No. 18 Duke football's win against UConn was dominant, but underlying trends point to room for growth

Duke's offensive line was called for three holding calls and four false starts against UConn.
Duke's offensive line was called for three holding calls and four false starts against UConn.

On its face, a 41-7 win against now 0-4 UConn does not say much more about Duke than what was already known: It is a talented team that deserves its No. 18 ranking. However, even in lopsided games that are never truly in question, a team goes through tense moments and exhibits characteristics that can be extrapolated to a larger context.

In the Blue Devils’ win against the Huskies, they showed glimpses of both a team capable of top-10 wins like the one over then-No. 9 Clemson, and a team that lacks the constant discipline necessary to compete at a top-end level. Taken together, Duke continued to impress mightily, but with the strength of its opponents about to soar, it is worth taking a closer look than just the scoreboard.

Take, for instance, the offensive drive at the end of the second quarter. After forcing the sixth UConn punt of the half, the Blue Devils got the ball back on their own 40-yard line with 34 seconds left. Junior quarterback Riley Leonard completed four straight passes to move the offense all the way to the 22-yard line, and sophomore kicker Todd Pelino drilled a 40-yard field goal as time expired.

While that series may have been inconsequential in the final outcome — it moved the score from 24-0 to 27-0 — it was the first time all season Leonard and the offense successfully converted a last-minute drive. Duke’s previous two attempts ended in a fumble against Clemson and a Pelino miss against Lafayette.

“[The offense is] really, really comfortable in that situation,” said head coach Mike Elko. “Finally, in this game, we actually put the drive together and kicked the field goal. It's nice to put all three phases of that together as we head into some games, where those parts of the game are going to be more important.”

With the increased difficulty that lies ahead, moments like these could make or break one-score games. But, while he has now shown poise with the clock winding down, Leonard still needs to improve his deep-ball accuracy.

The Fairhope, Ala., native missed on two early shots to junior receiver Jordan Moore, including one in the Blue Devils’ first drive that would have resulted in a touchdown. He finally connected with Moore for a score in the second half, but by that point the intensity of the game had significantly diminished. Leonard has proven himself on the ground and through the first two levels in the air, but his less-than-stellar performance on throws of at least 15 yards shows that he still has room to grow.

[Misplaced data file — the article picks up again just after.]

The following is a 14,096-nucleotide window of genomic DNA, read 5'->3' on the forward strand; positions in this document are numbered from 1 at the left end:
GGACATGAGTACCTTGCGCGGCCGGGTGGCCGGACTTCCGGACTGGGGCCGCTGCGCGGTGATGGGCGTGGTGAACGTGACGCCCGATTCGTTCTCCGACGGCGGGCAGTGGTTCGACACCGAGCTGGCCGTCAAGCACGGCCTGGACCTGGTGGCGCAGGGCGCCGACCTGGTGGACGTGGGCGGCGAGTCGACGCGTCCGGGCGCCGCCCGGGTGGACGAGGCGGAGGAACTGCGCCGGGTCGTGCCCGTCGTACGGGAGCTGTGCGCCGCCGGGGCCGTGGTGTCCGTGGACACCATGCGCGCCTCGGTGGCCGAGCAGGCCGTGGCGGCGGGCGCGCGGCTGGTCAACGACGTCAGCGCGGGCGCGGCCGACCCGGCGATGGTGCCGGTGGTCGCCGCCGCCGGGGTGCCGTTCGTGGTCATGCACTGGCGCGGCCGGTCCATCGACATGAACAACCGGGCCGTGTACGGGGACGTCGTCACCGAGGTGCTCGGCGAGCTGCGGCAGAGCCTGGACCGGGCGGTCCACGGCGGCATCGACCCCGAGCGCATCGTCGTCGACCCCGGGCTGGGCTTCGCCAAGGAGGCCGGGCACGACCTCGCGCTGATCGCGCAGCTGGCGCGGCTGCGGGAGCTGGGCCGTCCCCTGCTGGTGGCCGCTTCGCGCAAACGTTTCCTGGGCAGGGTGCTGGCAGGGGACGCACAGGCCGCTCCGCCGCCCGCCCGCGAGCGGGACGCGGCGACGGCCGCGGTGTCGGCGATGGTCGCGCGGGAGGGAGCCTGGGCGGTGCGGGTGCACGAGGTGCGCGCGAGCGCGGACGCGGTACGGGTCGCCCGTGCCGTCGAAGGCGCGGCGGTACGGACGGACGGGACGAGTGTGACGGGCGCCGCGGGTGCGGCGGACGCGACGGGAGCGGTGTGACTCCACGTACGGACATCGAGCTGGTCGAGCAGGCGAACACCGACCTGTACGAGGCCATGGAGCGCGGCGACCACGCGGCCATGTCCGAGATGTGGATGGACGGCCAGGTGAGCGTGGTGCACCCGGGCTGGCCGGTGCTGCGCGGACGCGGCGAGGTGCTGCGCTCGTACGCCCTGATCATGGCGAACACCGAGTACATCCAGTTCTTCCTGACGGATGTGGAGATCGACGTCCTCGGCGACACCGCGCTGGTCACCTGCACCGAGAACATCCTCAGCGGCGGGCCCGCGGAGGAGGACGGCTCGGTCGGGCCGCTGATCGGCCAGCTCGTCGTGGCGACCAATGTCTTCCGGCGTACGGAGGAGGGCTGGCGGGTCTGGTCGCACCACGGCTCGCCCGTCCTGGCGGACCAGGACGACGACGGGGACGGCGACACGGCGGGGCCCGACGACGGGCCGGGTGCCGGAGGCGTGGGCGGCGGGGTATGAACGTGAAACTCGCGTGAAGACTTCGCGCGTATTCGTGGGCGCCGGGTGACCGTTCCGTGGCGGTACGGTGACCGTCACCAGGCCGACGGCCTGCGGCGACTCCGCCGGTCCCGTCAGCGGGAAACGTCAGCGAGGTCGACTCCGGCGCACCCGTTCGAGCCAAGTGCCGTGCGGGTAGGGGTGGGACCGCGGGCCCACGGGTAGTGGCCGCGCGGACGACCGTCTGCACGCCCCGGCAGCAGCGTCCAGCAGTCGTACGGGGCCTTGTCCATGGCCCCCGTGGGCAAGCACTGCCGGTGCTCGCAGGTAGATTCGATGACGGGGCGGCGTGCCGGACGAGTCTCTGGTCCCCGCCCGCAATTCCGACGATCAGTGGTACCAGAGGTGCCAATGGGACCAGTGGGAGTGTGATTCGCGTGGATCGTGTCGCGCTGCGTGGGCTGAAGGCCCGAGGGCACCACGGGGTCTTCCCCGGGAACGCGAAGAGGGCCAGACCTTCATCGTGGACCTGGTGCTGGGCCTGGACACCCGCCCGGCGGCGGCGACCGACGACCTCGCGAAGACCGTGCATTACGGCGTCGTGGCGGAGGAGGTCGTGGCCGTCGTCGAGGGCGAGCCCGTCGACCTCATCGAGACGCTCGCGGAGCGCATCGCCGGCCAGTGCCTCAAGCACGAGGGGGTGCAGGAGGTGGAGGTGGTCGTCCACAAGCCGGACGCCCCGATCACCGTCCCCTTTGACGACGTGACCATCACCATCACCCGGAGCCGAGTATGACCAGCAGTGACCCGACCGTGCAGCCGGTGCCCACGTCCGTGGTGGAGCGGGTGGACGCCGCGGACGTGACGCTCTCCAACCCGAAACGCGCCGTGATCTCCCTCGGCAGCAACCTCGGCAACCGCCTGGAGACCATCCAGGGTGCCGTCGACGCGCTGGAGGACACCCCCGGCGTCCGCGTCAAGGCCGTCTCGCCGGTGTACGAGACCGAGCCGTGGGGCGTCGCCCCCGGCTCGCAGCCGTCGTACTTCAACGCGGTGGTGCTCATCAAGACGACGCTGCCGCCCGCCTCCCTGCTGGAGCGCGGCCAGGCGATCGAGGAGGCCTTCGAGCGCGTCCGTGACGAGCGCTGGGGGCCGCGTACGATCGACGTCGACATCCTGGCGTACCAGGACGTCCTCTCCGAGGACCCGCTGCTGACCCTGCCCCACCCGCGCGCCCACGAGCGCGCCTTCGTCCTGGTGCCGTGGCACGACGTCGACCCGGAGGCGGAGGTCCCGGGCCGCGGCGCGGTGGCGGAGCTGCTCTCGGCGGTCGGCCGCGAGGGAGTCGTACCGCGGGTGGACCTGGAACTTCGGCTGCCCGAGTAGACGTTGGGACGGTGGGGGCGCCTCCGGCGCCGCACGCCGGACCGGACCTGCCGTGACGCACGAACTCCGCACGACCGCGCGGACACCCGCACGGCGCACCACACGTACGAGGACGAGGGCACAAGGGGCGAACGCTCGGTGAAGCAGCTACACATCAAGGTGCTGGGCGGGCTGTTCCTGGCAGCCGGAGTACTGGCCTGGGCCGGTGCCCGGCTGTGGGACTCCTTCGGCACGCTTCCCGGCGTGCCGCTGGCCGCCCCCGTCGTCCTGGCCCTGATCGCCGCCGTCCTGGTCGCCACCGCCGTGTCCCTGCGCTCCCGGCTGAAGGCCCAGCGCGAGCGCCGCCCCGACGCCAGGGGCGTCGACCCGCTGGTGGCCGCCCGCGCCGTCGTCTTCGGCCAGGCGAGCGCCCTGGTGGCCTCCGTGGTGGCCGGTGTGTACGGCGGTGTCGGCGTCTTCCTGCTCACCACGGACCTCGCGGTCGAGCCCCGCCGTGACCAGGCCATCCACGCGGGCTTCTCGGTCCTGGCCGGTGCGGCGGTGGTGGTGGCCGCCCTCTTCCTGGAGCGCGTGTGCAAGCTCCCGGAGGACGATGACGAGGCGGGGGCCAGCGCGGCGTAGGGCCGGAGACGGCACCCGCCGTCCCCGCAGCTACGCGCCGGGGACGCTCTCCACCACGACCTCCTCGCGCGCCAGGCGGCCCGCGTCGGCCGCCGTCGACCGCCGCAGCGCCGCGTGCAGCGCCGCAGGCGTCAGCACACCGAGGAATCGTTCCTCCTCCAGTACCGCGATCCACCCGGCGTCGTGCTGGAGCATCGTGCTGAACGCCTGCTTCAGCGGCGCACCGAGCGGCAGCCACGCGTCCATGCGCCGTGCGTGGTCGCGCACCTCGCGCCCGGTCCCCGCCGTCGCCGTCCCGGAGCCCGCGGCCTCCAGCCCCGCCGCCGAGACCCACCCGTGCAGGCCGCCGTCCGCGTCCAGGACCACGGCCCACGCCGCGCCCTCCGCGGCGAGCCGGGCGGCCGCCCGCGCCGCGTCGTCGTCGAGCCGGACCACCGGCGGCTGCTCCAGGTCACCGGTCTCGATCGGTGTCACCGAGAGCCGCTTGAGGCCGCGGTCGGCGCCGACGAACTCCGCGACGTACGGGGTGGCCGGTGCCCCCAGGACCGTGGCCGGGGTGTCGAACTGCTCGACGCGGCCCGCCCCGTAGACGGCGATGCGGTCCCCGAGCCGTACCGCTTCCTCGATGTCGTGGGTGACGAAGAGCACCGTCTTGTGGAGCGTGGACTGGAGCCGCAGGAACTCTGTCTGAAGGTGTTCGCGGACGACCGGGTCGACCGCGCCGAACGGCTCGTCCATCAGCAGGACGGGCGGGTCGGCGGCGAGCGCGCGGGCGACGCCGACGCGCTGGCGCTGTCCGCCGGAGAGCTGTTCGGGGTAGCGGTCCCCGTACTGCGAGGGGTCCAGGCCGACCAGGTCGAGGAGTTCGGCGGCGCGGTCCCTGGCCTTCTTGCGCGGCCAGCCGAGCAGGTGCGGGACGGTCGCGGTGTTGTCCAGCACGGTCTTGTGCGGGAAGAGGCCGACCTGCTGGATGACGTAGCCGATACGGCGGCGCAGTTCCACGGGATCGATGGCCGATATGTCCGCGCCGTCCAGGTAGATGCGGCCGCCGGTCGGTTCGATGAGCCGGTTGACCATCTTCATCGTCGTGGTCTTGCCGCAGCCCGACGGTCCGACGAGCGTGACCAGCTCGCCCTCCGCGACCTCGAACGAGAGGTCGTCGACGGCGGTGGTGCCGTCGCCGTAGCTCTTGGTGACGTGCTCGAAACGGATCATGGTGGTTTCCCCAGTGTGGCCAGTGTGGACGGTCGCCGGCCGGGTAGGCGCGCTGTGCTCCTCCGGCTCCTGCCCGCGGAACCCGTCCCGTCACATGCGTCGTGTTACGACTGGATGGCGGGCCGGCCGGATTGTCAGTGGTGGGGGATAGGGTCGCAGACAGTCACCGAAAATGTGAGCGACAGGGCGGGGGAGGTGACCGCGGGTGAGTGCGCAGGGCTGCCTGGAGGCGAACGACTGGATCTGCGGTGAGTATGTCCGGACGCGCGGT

The other component of Duke’s offense that faltered slightly was discipline on the offensive line, specifically penalties. The O-line has been instrumental in the Blue Devils’ 15 rushing touchdowns this season, but it paired Saturday’s three scores on the ground with three holding calls and four false starts. Graduate captain Jacob Monk, a massive piece of the unit, accounted for two of the holding calls.

Looking forward as soon as this coming weekend against Notre Dame, who boasts one of the top O-line fronts in the nation, negative-yardage plays from penalties will hinder Duke’s chances of keeping pace.

On the other side of the ball, the defensive line showed why it may be the Blue Devils’ best unit. The biggest play of the day came in the form of a scoop and score from three-year captain DeWayne Carter, but the smaller, less-noticeable moments were what propelled the D-line’s success.

Duke held UConn to just 89 total rushing yards, but the even more impressive statistic is that the Huskies racked up 57 yards lost on the ground. Time and again, the D-line stuffed rushers at the line and pursued them in the backfield, which culminated in eight tackles for a loss across the team.

“I felt like we just kind of went back to our basics. Like Elko says a lot of times, it's not about them, it's about us,” said senior defensive tackle Aeneas Peebles, who finished with 1.5 sacks. “We just went back to playing our brand of football, playing as hard as we can every day. If we do that, the sky's the limit for his defense.”

Possibly even more so than the Blue Devils’ offense and defense, the special teams unit showed a capability to compete at an elite level. In addition to his aforementioned 40-yarder, Pelino nailed a career-high 50-yard field goal. While he did miss a 45-yard try in the second half, wind and rain played a factor.

Graduate punter Porter Wilson averaged 52 yards on his punts, and he landed two inside the 20-yard line. While no team ever wants to punt, having a player with the skill of Wilson helps Duke control field position. 

On the other side of things, redshirt senior receiver Jalon Calhoun helped advance the offense’s starting point with four punt returns for 73 yards. Elko kept faith in Calhoun after he muffed a punt in the opener against Clemson, and the experienced receiver put the Blue Devils into scoring position time and again.

As easy as it is to take Duke’s dismantling of UConn as just that, breaking the game down into smaller pieces paints a clearer picture of where the Blue Devils stand. As they enter the gauntlet ahead, with two ranked matchups in the next three game weeks, high-intensity reps against the Huskies will prove crucial to the team’s success.

Dom Fenoglio | Assistant Blue Zone editor

Dom Fenoglio is a Trinity sophomore and an assistant Blue Zone editor of The Chronicle's 119th volume.


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